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  • Voltaire Staff

AI law will strike balance between innovation and rights of publishers: Vaishnaw

The Indian government is poised to introduce a legislation concerning the artificial intelligence (AI) and will seek to strike a balance between innovation and the rights of copyright holders, such a publishers, Ashwini Vaishnaw, the Union Minister for Electronics and Information Technology, has said.

The forthcoming law will either be an autonomous enactment or be integrated within the impending Digital India Bill slated to supersede the antiquated Information Technology Act of 2000, Vaishnav told ET.

"There is a transition happening. Our position is that the transition should not be disruptive because lakhs of livelihoods are involved," Vaishnaw said.

"Secondly, creativity has to be respected both in terms of intellectual property as well as financial and commercial implications. We have shared these views with tech players. More or less they are in agreement in principle," he added.

In December, The New York Times filed a lawsuit against Microsoft and Open AI, alleging unauthorised use of millions of its copyrighted articles to train AI models and chatbots.

In response to The NYT's actions, numerous authors, programmers, and musicians have taken legal action against tech giants such as Microsoft, OpenAI, Meta, and GitHub for utilising copyrighted material in their models without compensation.

Vaishnaw said that the new law will be "very balanced" as well as "strong on securing the rights and sharing the proceeds" among news publishers, content creators and AI-enabled technologies such as large language models (LLMs), "while keeping good space for innovation."

 "It will also be interesting to see how such contracts work between LLMs and individual creators as the process is easier said than done," he said.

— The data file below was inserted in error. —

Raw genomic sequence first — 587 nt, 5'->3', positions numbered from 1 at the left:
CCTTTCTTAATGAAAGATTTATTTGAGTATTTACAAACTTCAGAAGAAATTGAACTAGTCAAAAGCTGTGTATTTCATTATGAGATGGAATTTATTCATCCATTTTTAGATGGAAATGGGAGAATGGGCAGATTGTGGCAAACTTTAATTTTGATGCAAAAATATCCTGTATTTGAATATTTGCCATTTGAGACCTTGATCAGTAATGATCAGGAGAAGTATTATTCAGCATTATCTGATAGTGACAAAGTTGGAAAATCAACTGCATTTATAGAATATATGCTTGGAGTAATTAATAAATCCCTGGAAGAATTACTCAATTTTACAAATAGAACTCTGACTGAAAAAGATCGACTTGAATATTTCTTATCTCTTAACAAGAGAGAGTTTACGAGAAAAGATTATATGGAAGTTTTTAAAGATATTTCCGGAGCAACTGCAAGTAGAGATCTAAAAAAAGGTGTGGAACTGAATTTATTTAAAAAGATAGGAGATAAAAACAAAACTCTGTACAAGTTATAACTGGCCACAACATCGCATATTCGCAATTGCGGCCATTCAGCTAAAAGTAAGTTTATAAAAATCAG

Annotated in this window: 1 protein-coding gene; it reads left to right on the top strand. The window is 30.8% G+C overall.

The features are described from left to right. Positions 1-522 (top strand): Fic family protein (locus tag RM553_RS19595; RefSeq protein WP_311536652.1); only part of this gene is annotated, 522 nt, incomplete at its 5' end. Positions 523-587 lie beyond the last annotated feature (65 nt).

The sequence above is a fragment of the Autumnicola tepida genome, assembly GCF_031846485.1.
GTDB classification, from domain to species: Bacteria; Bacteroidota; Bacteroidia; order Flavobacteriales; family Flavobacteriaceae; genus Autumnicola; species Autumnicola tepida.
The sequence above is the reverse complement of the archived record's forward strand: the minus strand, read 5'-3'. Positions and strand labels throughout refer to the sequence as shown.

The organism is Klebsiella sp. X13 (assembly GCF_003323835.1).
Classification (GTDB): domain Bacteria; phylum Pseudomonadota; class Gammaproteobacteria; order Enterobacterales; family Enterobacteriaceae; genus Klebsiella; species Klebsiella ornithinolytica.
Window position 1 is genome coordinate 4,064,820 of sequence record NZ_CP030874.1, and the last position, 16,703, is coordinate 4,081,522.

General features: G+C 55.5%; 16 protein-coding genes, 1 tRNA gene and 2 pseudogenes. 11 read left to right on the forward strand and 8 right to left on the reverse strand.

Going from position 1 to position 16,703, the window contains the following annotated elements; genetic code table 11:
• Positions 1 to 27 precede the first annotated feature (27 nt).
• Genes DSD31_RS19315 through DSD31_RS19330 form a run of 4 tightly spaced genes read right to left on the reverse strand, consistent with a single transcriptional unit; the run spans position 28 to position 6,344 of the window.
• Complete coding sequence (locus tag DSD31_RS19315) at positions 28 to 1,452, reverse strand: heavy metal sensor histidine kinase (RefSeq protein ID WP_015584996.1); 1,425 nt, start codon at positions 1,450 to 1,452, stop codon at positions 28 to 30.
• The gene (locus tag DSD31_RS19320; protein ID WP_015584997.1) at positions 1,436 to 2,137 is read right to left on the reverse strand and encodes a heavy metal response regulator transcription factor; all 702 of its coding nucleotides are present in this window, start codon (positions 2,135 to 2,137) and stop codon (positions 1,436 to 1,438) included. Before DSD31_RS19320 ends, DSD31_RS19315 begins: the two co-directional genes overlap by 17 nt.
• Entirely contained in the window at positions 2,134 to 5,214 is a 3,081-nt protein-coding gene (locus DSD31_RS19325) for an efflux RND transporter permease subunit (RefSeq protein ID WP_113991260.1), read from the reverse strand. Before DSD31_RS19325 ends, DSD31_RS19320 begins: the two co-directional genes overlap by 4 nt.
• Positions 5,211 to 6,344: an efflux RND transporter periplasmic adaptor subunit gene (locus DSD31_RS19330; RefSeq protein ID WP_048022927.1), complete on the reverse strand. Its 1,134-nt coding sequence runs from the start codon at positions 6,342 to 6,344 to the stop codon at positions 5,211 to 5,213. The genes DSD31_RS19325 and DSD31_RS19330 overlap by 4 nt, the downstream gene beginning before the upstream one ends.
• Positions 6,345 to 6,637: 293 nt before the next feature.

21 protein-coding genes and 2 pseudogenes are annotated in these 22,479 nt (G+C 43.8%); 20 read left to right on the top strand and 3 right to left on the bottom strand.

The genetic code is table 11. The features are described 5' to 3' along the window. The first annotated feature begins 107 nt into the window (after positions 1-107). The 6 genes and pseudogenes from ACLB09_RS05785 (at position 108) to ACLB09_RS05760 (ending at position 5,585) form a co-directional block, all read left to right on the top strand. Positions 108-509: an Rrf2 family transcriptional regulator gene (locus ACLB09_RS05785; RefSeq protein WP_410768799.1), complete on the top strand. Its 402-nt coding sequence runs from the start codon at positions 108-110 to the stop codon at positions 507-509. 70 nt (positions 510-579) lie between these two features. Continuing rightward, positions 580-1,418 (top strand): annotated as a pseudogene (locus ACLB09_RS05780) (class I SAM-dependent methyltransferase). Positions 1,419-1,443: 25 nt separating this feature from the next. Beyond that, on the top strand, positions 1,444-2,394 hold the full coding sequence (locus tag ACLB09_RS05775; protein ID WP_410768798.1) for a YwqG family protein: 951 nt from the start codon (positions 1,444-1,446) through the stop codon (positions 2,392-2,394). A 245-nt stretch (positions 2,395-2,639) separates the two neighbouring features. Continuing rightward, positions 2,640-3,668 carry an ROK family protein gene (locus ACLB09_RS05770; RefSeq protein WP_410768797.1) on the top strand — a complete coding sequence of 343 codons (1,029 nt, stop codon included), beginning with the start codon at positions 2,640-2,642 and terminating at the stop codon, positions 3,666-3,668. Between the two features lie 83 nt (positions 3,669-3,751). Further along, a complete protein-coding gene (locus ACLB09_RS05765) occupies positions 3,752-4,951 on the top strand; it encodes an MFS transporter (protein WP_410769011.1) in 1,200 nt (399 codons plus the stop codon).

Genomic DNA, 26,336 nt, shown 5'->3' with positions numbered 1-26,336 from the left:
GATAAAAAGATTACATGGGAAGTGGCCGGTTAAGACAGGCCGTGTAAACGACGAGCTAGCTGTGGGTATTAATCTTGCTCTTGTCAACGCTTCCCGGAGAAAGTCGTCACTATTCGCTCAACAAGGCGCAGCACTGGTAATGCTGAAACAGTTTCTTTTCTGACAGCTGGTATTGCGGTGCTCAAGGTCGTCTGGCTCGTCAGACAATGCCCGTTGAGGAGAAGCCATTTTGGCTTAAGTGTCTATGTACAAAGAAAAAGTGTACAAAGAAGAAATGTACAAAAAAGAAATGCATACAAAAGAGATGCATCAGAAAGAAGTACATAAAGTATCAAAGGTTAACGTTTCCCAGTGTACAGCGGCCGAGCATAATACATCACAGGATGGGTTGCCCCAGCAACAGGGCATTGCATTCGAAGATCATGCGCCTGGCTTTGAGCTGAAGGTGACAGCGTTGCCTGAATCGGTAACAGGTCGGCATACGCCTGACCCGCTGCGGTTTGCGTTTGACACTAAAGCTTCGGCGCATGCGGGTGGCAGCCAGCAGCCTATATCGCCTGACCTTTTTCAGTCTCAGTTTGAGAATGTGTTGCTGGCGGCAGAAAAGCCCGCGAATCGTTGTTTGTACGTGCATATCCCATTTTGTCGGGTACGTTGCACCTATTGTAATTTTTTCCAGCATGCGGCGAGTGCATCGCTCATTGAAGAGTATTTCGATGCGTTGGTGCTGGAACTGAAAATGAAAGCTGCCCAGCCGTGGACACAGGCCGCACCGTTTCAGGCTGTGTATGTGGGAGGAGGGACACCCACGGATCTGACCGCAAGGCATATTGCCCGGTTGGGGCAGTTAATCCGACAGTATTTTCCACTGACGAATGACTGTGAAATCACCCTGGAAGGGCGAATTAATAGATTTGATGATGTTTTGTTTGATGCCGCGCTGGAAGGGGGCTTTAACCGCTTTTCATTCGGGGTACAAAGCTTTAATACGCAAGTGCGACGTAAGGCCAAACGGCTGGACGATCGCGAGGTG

"What is necessary, however, is some kind of enforcing regulation so that all the stakeholders are brought to the same negotiating table," he added.

In so far as all nations face same challenges regarding the AI, the companies have stressed the importance of collaboration between the industry and governments to identify solutions.

"One thought is to form a self-regulatory body," the minister said. "But we don’t think that would be enough. We think that this regulation should be done by legislative method. We have already consulted the industry. After elections, we will launch a formal consultation process and move towards legislation."

In January, the Digital News Publishers Association (DNPA) reached out to the ministries of electronics and information technology, and information and broadcasting seeking safeguards against potential copyright infringements by AI models.

DNPA, comprising 17 prominent media publishers in the country, including Bennett, Coleman & Co. Ltd. (BCCL), publisher of ET, is spearheading this initiative.

Indian news publishers are pushing for alterations to information technology regulations to guarantee fair payment for the utilisation of their content by generative AI models.




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